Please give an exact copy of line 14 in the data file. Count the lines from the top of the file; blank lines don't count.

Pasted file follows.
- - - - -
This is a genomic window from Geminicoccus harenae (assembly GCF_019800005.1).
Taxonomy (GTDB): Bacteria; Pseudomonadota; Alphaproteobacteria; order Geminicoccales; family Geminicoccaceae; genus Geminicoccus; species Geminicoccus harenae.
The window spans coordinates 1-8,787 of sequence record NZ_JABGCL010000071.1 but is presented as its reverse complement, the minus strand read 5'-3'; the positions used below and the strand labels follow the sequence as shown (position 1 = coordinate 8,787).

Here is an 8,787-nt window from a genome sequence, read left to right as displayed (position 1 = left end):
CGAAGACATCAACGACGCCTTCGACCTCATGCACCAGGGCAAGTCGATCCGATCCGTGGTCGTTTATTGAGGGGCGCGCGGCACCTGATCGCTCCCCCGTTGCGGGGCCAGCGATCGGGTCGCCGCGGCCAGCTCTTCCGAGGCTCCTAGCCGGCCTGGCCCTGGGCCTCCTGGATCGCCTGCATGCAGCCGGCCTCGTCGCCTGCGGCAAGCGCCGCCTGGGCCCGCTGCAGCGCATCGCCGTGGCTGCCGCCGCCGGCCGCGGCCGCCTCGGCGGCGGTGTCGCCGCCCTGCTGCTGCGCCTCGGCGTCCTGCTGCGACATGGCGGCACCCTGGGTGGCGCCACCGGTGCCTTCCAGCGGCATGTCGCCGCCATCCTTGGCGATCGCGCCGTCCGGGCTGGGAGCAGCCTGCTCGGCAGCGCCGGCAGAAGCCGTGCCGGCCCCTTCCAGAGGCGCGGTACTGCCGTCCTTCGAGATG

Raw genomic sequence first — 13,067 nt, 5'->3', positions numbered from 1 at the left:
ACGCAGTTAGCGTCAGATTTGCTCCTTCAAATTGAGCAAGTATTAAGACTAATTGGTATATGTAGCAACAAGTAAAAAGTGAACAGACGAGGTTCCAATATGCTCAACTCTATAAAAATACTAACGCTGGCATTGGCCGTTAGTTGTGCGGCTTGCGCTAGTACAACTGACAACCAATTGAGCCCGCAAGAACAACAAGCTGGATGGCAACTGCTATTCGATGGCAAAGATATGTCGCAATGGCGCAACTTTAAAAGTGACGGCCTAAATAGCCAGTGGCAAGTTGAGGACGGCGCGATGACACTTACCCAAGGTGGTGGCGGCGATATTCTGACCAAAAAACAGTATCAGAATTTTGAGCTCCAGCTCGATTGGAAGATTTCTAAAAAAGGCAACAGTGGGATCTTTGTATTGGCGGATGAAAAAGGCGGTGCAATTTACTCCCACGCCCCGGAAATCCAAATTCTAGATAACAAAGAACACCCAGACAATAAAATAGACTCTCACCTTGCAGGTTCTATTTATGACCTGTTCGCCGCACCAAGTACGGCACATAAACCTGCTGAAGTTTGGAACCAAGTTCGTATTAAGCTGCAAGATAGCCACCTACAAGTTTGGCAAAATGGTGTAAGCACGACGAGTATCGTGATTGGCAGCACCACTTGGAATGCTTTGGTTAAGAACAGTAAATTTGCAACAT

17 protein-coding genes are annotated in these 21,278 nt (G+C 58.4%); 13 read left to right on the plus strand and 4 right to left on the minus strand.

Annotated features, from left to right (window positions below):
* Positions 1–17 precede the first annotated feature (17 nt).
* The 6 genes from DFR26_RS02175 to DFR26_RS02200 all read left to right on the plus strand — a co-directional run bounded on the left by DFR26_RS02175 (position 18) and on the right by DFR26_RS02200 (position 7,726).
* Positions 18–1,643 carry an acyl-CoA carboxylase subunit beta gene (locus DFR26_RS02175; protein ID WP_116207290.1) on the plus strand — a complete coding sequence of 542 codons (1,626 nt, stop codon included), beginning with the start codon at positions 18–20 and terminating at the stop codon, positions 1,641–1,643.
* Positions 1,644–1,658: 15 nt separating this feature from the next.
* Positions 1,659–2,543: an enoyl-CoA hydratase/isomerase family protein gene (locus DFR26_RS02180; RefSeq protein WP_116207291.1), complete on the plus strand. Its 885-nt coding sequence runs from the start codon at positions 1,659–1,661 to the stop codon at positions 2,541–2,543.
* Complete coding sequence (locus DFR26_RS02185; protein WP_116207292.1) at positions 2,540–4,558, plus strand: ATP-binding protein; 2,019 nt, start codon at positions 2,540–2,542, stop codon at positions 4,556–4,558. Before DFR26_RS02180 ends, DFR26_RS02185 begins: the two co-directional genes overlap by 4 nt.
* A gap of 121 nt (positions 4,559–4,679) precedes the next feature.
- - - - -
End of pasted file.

* Positions 1,659–2,543: an enoyl-CoA hydratase/isomerase family protein gene (locus DFR26_RS02180; RefSeq protein WP_116207291.1), complete on the plus strand. Its 885-nt coding sequence runs from the start codon at positions 1,659–1,661 to the stop codon at positions 2,541–2,543.